"The day we've been praying for has come... we can't stop crying".
It's a battle they say was worth every 'second, minute and hour' of campaigning for.
The Rich family from Newcastle have shared their elation on social media after the NHS announced life-prolonging drugs to treat Batten disease will become available on the NHS to patients this year.
In August, the family launched High Court legal action to overturn the decision not to recommend the funding of potentially life-saving treatment.
The Rich family shared the NHS England statement on social media.
What is Batten disease?
Batten disease is a rare, fatal, inherited disorder of the nervous system that typically begins in childhood.
Those diagnosed with the neurodegenerative condition aren't expected to live past the age of eight to 12.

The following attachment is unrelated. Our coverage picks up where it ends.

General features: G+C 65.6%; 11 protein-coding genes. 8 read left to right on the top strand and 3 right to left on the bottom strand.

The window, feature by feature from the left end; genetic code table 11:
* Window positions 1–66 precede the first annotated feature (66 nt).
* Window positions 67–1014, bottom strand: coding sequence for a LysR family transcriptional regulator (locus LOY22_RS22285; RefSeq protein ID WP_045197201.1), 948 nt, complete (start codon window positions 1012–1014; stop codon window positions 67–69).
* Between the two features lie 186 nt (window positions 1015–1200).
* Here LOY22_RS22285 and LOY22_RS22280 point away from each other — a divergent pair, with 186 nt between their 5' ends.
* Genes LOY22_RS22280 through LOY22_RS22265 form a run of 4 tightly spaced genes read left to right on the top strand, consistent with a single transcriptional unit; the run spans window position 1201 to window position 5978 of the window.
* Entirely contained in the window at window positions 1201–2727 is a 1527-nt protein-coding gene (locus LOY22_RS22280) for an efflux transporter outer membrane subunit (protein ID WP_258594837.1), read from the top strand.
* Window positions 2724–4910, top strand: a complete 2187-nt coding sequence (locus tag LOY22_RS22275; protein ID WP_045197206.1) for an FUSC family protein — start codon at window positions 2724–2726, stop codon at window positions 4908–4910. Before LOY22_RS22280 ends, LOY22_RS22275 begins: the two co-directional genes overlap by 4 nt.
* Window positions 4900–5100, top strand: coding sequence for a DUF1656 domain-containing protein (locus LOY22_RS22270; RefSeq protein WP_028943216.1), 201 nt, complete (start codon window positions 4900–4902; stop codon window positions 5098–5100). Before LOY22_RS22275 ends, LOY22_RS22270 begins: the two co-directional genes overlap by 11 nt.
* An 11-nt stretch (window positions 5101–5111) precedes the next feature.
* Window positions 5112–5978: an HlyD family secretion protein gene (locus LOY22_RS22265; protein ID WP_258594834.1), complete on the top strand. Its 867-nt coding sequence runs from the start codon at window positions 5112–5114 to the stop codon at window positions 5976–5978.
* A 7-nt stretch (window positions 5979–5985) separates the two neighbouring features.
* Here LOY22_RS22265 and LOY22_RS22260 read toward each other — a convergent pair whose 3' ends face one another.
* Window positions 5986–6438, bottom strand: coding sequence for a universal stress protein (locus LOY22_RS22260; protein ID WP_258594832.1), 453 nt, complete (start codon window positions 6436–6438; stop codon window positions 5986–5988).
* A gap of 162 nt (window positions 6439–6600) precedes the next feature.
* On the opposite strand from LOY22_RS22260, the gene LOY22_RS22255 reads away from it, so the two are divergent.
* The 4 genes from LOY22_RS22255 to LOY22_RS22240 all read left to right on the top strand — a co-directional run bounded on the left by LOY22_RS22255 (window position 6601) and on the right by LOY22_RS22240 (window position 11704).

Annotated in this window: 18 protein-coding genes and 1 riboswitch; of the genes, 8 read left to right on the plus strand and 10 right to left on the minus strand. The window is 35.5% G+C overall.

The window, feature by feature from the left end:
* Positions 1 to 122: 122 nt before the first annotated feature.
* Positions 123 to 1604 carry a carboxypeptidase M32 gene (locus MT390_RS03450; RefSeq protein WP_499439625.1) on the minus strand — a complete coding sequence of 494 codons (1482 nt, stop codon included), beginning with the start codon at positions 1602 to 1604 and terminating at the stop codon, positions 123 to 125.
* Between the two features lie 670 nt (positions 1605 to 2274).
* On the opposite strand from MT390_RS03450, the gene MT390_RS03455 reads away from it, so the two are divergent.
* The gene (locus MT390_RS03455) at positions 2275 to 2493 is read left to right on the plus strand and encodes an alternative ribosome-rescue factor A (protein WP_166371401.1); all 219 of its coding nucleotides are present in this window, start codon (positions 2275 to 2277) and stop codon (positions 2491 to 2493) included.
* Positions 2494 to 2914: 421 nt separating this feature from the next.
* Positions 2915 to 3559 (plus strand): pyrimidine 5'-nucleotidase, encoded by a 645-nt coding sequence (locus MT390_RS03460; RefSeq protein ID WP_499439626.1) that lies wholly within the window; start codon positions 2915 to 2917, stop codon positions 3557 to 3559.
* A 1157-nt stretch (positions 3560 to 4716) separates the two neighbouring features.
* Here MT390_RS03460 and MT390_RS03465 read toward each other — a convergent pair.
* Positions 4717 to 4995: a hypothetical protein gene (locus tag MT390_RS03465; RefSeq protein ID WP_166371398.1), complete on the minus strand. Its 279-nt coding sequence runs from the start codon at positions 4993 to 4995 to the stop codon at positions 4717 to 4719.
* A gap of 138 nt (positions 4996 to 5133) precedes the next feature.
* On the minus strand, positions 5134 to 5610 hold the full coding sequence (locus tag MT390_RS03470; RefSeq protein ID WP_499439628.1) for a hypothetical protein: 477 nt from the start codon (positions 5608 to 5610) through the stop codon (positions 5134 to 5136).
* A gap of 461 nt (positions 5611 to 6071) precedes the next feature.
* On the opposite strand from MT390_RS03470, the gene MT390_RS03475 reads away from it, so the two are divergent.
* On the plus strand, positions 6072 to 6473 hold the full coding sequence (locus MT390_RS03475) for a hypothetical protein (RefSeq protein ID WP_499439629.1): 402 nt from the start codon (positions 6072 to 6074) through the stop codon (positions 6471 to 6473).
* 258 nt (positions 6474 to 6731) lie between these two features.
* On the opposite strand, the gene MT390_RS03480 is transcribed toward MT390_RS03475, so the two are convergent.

It is estimated that only 30 people in the UK have the disease. There is no known cure for the disease.
What are the symptoms of Batten Disease?
- Changes in personality and behaviour
- Speech and motor skills problems that get worse over time
How will the treatment help?
The treatment has proven to be extremely effective with it appearing to halt the degenerative effect of the disease in both of them. It is estimated the treatment could help people with Batten disease live for 60 years.
Nicole and Jessica are currently receiving the treatment at Great Ormond Street Hospital in London.
A pharmaceutical company is currently covering the costs of the therapy as part of a 'compassionate use programme' and they go to London every other week for 'infusions'.
Prior to this, Gail and her husband Matthew were forced to separate every two weeks to take their girls to different hospitals in different countries for life-prolonging treatment.
- Health Secretary Matt Hancock said:
- Meindert Boysen, director of the Centre for Health Technology Evaluation at NICE, said:
Point of View is an ITV News series where we invite people to share their life experiences and what they've learned from them.
We shared Gail's story, about what it’s like having two daughters with a life-limiting illness.